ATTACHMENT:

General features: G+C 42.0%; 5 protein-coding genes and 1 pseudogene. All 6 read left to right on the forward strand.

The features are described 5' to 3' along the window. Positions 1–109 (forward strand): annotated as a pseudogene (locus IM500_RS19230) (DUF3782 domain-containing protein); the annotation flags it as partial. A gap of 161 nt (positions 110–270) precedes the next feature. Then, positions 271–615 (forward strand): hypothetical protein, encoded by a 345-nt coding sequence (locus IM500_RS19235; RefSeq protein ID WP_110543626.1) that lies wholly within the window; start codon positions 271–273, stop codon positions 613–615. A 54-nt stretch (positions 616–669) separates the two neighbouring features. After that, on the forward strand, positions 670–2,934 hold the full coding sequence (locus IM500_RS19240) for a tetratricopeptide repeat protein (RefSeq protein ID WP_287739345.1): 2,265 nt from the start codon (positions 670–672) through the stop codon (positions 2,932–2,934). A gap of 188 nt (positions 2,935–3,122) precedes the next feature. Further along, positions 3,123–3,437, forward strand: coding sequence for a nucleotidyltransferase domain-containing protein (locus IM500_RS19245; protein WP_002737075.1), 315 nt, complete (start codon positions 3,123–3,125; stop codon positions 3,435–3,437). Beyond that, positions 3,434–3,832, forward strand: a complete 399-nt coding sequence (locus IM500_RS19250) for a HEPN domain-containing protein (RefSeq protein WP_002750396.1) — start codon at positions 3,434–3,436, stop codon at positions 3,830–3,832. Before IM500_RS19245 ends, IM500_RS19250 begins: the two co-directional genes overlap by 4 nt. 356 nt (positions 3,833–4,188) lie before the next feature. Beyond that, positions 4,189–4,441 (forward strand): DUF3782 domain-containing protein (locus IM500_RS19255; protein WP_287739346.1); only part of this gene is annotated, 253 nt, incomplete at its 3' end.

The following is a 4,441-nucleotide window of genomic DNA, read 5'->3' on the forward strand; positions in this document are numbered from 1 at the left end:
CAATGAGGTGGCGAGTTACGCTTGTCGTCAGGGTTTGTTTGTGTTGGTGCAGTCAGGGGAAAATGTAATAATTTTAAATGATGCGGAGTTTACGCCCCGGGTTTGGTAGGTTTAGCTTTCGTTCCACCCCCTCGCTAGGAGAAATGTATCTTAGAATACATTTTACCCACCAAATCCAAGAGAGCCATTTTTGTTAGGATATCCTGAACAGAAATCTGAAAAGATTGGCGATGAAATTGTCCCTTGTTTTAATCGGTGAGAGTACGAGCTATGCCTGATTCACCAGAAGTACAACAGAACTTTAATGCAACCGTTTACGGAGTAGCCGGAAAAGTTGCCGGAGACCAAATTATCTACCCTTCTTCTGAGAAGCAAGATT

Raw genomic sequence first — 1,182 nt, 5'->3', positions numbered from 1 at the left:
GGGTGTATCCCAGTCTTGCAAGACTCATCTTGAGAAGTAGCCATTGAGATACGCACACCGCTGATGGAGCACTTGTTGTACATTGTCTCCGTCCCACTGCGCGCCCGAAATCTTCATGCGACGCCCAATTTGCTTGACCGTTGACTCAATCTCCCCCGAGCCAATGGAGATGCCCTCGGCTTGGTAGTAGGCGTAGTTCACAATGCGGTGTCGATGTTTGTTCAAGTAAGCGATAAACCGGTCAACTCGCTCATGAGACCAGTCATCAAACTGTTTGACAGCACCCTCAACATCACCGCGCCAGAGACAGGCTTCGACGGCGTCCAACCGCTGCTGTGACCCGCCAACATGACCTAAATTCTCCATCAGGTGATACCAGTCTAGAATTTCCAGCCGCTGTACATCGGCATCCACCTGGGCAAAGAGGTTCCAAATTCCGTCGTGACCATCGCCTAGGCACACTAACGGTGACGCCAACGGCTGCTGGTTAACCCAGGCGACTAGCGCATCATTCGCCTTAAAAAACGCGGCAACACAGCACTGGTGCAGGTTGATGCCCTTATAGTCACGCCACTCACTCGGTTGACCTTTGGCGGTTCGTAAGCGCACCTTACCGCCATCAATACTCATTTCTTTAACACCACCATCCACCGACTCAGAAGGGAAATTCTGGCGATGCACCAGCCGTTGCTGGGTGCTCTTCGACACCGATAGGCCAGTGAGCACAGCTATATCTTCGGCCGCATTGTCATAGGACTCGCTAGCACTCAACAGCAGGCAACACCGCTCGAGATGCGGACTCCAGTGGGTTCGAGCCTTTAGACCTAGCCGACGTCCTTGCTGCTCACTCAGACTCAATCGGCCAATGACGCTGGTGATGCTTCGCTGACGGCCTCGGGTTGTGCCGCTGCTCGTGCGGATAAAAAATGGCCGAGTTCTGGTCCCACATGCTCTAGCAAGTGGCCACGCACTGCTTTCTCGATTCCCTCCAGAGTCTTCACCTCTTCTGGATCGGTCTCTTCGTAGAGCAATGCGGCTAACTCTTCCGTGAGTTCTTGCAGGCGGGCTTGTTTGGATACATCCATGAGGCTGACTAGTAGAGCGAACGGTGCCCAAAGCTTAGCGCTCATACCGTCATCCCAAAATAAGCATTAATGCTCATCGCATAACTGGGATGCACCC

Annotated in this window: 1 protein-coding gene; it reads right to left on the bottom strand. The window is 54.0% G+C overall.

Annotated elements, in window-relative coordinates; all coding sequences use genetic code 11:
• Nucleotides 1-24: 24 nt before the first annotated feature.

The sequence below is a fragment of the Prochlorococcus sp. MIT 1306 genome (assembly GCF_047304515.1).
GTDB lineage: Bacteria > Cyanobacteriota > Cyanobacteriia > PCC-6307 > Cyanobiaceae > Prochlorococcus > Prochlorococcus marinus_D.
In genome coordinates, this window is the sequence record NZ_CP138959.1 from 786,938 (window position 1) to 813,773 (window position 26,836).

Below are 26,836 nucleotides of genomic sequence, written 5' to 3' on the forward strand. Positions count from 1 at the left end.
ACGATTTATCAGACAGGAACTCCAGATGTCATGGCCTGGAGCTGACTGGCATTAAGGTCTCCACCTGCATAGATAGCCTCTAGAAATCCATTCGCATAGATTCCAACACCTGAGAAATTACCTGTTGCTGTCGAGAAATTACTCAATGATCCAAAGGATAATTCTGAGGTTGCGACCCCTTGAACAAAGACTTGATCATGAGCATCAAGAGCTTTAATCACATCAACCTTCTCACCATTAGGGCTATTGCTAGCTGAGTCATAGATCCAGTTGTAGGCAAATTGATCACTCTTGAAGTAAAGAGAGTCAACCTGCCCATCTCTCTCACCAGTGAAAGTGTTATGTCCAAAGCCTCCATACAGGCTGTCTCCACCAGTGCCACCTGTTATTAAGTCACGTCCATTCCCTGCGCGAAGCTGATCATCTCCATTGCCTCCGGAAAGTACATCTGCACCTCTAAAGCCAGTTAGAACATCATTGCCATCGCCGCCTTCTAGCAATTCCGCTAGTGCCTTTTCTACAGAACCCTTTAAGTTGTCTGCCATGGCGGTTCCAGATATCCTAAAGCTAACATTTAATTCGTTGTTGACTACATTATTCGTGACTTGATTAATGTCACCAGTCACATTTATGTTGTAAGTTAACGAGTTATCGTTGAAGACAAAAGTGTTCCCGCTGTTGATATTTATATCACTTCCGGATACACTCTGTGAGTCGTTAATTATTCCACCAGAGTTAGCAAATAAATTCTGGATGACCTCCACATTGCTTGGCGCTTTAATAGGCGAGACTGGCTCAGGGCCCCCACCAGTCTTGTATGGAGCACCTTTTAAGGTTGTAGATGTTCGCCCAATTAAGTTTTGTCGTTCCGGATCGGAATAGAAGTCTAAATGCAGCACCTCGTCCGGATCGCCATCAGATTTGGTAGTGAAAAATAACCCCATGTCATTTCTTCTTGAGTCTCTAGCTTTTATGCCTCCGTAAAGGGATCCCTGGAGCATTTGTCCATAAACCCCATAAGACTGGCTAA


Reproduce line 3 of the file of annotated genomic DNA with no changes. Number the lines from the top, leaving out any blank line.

The following is a 4,441-nucleotide window of genomic DNA, read 5'->3' on the forward strand; positions in this document are numbered from 1 at the left end: